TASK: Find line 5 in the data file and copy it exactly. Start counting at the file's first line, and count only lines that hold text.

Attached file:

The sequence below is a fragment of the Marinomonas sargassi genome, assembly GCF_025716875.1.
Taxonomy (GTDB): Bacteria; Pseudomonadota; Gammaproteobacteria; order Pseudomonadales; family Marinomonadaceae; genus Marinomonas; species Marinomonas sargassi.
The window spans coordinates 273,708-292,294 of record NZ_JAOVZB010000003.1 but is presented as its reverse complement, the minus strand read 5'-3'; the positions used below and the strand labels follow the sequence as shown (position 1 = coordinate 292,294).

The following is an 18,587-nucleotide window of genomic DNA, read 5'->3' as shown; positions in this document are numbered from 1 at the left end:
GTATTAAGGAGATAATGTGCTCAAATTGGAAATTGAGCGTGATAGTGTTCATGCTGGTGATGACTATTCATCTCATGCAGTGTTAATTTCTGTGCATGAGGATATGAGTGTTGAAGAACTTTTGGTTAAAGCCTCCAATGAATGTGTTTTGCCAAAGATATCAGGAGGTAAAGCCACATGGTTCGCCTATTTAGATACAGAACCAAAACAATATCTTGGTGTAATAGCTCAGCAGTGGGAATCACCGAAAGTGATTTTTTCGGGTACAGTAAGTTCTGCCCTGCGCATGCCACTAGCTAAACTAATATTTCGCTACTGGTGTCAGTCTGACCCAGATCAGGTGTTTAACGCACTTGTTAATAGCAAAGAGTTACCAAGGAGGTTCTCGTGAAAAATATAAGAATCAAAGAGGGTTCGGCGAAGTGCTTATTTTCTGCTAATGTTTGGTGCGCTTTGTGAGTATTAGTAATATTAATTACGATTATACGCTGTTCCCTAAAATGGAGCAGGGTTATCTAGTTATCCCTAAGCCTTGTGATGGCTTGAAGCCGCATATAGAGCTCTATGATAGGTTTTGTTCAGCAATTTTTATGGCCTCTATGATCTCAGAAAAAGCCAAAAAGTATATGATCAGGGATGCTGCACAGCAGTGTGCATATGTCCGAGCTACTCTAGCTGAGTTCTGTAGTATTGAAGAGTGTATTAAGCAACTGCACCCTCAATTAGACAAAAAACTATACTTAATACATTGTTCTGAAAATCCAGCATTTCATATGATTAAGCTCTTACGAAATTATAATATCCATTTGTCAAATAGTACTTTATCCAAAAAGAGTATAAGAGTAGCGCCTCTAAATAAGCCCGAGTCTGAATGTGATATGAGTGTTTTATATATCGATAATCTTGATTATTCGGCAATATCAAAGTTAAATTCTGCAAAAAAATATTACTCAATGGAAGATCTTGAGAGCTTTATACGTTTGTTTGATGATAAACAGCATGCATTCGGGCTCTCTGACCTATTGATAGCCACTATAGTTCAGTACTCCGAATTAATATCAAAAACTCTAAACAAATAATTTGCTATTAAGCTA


GTATTAAGGAGATAATGTGCTCAAATTGGAAATTGAGCGTGATAGTGTTCATGCTGGTGATGACTATTCATCTCATGCAGTGTTAATTTCTGTGCATGAGGATATGAGTGTTGAAGAACTTTTGGTTAAAGCCTCCAATGAATGTGTTTTGCCAAAGATATCAGGAGGTAAAGCCACATGGTTCGCCTATTTAGATACAGAACCAAAACAATATCTTGGTGTAATAGCTCAGCAGTGGGAATCACCGAAAGTGATTTTTTCGGGTACAGTAAGTTCTGCCCTGCGCATGCCACTAGCTAAACTAATATTTCGCTACTGGTGTCAGTCTGACCCAGATCAGGTGTTTAACGCACTTGTTAATAGCAAAGAGTTACCAAGGAGGTTCTCGTGAAAAATATAAGAATCAAAGAGGGTTCGGCGAAGTGCTTATTTTCTGCTAATGTTTGGTGCGCTTTGTGAGTATTAGTAATATTAATTACGATTATACGCTGTTCCCTAAAATGGAGCAGGGTTATCTAGTTATCCCTAAGCCTTGTGATGGCTTGAAGCCGCATATAGAGCTCTATGATAGGTTTTGTTCAGCAATTTTTATGGCCTCTATGATCTCAGAAAAAGCCAAAAAGTATATGATCAGGGATGCTGCACAGCAGTGTGCATATGTCCGAGCTACTCTAGCTGAGTTCTGTAGTATTGAAGAGTGTATTAAGCAACTGCACCCTCAATTAGACAAAAAACTATACTTAATACATTGTTCTGAAAATCCAGCATTTCATATGATTAAGCTCTTACGAAATTATAATATCCATTTGTCAAATAGTACTTTATCCAAAAAGAGTATAAGAGTAGCGCCTCTAAATAAGCCCGAGTCTGAATGTGATATGAGTGTTTTATATATCGATAATCTTGATTATTCGGCAATATCAAAGTTAAATTCTGCAAAAAAATATTACTCAATGGAAGATCTTGAGAGCTTTATACGTTTGTTTGATGATAAACAGCATGCATTCGGGCTCTCTGACCTATTGATAGCCACTATAGTTCAGTACTCCGAATTAATATCAAAAACTCTAAACAAATAATTTGCTATTAAGCTA